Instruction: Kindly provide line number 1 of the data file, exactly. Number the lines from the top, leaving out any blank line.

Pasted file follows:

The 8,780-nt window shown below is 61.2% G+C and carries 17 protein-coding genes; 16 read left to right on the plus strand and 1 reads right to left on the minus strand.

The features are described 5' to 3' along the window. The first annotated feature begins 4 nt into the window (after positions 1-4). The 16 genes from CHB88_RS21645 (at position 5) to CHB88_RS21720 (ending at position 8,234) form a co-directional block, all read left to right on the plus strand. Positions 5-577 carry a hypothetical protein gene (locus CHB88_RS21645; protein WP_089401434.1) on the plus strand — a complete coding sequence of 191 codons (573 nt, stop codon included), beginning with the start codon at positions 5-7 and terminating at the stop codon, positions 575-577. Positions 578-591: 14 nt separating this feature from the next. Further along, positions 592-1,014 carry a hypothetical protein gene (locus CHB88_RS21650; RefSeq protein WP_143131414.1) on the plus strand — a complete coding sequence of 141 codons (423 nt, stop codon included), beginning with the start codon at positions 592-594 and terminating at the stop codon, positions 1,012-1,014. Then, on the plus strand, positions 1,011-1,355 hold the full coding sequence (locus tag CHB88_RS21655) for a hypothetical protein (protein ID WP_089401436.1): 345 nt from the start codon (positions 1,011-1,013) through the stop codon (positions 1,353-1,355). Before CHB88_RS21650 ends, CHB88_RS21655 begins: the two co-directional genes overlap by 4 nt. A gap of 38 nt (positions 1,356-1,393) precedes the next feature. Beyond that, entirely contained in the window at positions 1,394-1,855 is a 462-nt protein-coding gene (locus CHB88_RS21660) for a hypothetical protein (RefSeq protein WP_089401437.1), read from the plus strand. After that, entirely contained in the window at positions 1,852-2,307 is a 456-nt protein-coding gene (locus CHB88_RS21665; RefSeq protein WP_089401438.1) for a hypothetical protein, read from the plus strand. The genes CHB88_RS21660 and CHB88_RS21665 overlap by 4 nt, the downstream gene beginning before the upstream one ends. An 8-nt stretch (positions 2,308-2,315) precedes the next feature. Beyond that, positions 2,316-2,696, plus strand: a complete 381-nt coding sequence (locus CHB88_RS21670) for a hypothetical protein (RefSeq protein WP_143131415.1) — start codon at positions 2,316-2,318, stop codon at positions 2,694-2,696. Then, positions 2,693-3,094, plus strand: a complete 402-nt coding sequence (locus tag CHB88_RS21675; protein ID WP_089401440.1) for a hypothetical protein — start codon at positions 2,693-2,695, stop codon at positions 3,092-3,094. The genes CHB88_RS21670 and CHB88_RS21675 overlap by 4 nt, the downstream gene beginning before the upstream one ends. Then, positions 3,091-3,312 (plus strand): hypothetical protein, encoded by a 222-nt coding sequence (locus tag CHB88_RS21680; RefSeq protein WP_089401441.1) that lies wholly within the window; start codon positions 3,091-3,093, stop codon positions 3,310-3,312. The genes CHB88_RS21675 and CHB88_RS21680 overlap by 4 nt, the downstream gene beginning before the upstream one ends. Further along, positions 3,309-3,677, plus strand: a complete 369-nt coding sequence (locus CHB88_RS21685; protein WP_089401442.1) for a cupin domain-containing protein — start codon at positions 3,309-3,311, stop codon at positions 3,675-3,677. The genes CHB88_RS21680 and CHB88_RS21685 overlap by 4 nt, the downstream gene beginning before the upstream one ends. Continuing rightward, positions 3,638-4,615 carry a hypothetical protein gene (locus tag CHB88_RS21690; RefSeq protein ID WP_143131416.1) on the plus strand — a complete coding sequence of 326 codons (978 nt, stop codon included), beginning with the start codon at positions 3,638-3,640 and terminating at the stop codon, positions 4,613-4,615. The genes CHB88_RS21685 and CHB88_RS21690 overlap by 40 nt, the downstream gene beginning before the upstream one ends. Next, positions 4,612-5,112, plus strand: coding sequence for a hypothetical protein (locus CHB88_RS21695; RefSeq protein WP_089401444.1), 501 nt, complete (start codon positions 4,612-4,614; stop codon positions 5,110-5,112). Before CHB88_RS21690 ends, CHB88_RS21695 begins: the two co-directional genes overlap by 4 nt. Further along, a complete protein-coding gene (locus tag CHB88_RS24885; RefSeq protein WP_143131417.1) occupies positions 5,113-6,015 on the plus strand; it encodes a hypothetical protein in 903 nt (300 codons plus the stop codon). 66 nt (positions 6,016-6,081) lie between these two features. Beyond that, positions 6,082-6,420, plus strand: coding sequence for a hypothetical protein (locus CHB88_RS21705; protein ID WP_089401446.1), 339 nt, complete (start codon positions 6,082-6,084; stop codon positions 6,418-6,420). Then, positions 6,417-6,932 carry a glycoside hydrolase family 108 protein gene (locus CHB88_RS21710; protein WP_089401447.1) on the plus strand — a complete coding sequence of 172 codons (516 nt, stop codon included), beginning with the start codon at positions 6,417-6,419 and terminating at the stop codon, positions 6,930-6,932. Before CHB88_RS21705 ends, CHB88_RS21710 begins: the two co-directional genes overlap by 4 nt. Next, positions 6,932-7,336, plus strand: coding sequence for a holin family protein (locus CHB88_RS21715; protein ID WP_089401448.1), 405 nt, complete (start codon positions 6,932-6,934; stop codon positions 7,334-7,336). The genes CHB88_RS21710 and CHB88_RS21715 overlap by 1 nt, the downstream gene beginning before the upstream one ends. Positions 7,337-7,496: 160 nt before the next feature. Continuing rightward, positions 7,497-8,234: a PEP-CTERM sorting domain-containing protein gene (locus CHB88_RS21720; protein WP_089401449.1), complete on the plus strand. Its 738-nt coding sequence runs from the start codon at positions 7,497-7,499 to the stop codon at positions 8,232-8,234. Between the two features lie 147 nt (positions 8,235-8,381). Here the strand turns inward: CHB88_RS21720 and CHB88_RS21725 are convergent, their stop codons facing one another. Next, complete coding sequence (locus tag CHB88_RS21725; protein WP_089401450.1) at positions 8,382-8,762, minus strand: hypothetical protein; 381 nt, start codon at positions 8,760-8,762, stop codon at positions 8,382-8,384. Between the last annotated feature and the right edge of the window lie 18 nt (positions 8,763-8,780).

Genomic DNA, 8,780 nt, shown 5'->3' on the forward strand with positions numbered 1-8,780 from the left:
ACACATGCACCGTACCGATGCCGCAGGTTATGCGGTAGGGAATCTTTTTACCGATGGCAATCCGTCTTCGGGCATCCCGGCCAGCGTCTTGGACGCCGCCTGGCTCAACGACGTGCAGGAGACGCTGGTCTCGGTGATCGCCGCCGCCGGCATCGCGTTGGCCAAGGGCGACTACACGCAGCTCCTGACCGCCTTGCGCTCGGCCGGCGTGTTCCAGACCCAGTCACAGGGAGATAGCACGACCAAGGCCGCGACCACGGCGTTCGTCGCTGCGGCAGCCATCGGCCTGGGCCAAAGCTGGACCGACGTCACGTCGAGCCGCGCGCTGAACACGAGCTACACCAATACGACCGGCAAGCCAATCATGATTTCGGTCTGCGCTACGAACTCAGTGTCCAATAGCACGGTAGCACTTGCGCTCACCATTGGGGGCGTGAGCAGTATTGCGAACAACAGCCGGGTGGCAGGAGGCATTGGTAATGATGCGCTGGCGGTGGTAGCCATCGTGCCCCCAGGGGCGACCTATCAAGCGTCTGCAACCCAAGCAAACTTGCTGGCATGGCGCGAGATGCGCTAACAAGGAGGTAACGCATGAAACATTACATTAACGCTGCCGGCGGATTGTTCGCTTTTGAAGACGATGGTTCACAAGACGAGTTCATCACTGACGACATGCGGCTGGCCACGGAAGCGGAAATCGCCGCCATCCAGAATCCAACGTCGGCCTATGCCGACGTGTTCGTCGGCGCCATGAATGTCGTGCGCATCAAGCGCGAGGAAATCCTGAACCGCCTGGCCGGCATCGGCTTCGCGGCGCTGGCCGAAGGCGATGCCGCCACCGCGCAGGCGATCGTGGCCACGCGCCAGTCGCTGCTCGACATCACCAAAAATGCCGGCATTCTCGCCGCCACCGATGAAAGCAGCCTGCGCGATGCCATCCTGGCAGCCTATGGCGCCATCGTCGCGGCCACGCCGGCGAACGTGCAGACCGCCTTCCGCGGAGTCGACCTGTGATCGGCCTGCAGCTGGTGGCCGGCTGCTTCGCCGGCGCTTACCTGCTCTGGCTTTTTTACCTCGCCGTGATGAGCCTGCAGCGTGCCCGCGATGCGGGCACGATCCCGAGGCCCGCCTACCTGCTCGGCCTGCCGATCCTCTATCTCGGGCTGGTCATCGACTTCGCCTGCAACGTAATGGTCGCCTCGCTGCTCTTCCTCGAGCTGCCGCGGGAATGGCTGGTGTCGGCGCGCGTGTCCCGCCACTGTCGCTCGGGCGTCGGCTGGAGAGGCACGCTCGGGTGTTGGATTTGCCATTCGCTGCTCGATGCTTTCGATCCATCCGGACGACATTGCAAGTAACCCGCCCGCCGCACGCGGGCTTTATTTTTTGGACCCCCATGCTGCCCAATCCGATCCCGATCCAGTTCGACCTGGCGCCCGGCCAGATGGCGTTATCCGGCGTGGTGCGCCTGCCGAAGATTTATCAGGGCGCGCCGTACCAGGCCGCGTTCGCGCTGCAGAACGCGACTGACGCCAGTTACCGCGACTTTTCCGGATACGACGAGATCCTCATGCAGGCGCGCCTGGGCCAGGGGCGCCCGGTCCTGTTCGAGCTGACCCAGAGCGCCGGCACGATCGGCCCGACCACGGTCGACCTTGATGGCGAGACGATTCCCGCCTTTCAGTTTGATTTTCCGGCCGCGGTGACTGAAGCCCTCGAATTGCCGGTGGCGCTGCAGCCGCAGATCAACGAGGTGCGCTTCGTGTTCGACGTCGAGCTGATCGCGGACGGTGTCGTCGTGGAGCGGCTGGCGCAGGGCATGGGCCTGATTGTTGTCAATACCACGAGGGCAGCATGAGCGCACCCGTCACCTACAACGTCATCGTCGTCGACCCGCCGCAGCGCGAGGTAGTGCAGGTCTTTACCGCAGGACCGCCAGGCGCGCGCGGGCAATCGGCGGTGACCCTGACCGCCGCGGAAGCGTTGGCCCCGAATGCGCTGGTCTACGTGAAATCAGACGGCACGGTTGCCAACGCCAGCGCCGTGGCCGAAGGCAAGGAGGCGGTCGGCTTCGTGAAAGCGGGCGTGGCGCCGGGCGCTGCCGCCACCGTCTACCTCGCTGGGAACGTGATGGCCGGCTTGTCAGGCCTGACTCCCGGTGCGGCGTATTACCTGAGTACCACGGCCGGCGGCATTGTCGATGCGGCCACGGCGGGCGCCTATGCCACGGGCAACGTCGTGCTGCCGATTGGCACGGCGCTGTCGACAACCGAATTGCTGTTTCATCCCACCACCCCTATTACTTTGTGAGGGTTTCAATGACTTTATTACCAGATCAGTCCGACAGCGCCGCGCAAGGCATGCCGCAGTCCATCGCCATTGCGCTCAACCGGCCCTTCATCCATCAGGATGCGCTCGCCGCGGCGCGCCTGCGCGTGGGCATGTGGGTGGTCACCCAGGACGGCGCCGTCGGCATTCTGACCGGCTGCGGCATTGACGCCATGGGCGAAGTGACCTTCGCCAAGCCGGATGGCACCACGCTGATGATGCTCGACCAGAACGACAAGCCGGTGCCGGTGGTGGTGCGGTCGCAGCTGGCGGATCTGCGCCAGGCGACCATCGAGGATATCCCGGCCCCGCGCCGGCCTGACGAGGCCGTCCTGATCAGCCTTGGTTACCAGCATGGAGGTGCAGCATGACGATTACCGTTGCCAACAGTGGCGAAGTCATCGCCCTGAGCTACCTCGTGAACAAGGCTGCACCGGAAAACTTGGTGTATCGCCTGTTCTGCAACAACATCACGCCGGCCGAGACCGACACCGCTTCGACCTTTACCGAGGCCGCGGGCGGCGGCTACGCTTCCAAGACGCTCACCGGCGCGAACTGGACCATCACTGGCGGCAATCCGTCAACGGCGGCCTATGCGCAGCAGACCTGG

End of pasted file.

The 8,780-nt window shown below is 61.2% G+C and carries 17 protein-coding genes; 16 read left to right on the plus strand and 1 reads right to left on the minus strand.